So it is a problem, quite a big problem, because it is the most vulnerable group which is affected. If there would be really acceptance and recognition of this major violation of human rights, the government could do more than it has done so far.

Q: There have been some reports about involuntary relocations and return movements? How large is the problem?

A: Returns ought to be voluntary. There is no indication whatsoever that, after the talks which we did have with the government - whereby we stopped their forced returns policy. Last year that changed. The government accepts it. They paid some money to Sheikhs to tell the people "why don't we go home". Some people followed that. That is not enforced. People have the choice to stay and most people stayed.

Relocation is a different issue. There are camps which are unhealthy and which are totally insecure, where parts of the camps have been flooded. The government wants to have better sites. It is difficult to find sites, because of the land ownership. The government is not going to be strong vis-à-vis those landowners. They have found some other sites and they want some people to relocate to other places - I mean tens of thousands of people, part of two million IDPs. It has to take place that is also the view of the UN, but in a smooth manner and in consultation. There is not often consultation, or not often consultation until the very end, because there is a lot of resistance. In particular, because IDPs are afraid that relocations are the start of return. That is not the case, but it is difficult of course to convince them after everything that has happened.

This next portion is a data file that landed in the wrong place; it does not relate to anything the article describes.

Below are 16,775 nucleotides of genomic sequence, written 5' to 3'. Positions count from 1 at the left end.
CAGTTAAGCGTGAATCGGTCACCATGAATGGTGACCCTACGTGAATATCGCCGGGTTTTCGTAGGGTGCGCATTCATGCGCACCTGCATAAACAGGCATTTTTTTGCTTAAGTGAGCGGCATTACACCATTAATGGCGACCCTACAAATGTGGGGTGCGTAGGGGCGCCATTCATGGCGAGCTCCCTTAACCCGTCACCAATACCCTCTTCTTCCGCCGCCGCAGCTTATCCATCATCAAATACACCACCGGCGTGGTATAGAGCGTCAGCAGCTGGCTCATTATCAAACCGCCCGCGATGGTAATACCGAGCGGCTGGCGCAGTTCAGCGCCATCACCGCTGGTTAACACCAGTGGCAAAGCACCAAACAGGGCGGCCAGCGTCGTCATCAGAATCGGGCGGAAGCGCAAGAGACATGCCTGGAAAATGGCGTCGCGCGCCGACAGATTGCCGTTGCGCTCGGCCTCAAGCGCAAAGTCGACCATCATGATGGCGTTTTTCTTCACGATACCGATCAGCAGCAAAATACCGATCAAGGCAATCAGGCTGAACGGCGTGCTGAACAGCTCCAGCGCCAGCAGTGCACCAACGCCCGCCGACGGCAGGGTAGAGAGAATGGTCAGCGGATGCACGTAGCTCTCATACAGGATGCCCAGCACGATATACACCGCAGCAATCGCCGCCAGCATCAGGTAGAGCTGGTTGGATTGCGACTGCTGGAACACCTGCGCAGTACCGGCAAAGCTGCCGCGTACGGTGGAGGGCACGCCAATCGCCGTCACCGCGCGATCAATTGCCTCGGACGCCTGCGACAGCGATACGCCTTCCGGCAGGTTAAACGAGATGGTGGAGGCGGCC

There have been some relocations, again, recently, which took place without proper consultation with the international community. People were just loaded on trucks and brought to another place. But the other place is also not safe and not pleasant for these people because they are uprooted. There is of course the right of any government to decide where IDPs ought to be located. We do exactly the same in all western countries. We have a discussion with them in order to bring them to better consultation. That sometimes does have a success and then, after a while, they fall into the old habit. But we talk again, and again.

Q: What is the most pressing concern in Darfur right now and what should be done to address it?

A: There is no one thing more important than another: everything is dependent on each other. More security on the ground makes it possible to have better talks. Talks are necessary to get peace and security. That is necessary in order to have a better approach to all remaining problems. Humanitarian assistance has to continue, otherwise you slide backwards. I hardly dare to call one thing more important than the other: it is a comprehensive problem, a comprehensive conflict, and needs a comprehensive approach.

There is also a relation with the other conflicts in the country. Different wars: north-south, that war is over. The east, they influence each other [and] it is very complicated. Peace between north and south has indeed changed the whole climate. If that peace lasts, then it augurs well for a political solution in eastern and western Sudan.